Run for fun.


                  Bacon Party!

                    My thoughts on other fuel sources ...

                    Protein will help you keep your sanity (reduce mental fog and maybe perceived exertion) and night vision. It may also help with recovery.

                    Fat (esp Medium Chain Triglycerides [MCT]) will help keep the GI tract from becoming overly acidic from the carbs.

                     

                    MTA: I wouldn't bother with either of those things for marathon or less.

                    Liz

                    pace sera, sera

                    FTYC


                    Faster Than Your Couch!

                      Here's one, more to follow:

                      http://www.jacn.org/content/21/6/553.full.pdf

                       

                      And this is a whole collection of scientific papers on the topic, but you need to buy the individual papers (you can read the abstracts, though, click on "show abstracts"):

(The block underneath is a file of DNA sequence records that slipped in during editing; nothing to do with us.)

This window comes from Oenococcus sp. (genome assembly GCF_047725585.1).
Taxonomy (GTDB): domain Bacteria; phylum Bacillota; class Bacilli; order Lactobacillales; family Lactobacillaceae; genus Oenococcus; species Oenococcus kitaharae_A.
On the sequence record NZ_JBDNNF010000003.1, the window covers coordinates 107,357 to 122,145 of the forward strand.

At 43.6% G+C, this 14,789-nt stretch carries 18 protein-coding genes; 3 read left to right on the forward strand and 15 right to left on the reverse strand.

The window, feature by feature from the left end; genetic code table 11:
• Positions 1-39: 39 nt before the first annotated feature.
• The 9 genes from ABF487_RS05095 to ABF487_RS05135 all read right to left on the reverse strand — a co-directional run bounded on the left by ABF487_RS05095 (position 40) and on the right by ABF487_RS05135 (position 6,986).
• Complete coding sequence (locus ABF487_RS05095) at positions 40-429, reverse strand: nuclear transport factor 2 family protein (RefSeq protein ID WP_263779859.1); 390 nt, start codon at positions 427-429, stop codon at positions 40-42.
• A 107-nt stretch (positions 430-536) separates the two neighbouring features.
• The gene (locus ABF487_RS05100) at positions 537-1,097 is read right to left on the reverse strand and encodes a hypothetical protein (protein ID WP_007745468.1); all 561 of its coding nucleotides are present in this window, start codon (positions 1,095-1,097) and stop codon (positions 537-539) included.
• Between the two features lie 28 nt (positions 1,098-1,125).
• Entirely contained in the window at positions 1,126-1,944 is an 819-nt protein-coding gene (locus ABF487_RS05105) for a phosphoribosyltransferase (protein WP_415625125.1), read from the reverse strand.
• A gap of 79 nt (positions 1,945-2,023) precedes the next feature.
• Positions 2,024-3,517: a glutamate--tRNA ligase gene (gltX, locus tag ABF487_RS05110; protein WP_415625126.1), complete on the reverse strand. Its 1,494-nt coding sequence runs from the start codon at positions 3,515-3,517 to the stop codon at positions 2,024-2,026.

http://lib.bioinfo.pl/paper:9534079

                       

                      or, same site as above, other interesting articles:

                      http://lib.bioinfo.pl/paper:1798315

                      http://lib.bioinfo.pl/pmid:22331688 (this one is also published here: http://www.ncbi.nlm.nih.gov/pubmed/22331688, and you can find more articles there, too, or do a search)

                       

                      A bit on absorption and pre-race meals:

                      http://www.rice.edu/~jenky/sports/abd.pain.html

                       

                      And one on nutrition and fueling of top distance runners

                      (forget that it is a particular brand, you may substitute the corresponding Hammer, Clif, GU,... products as well)

                      https://firstendurance.com/2013/03/05/fueling-for-a-100-mile-running-race/

                      Run for fun.

                        +1

                         

                        Spot check, first two pages I looked at, their electrolyte page is BS, and the hydration page has a lot of BS in it.

                         

                        Yeah, okay I didn't look very hard.

                        Runners run.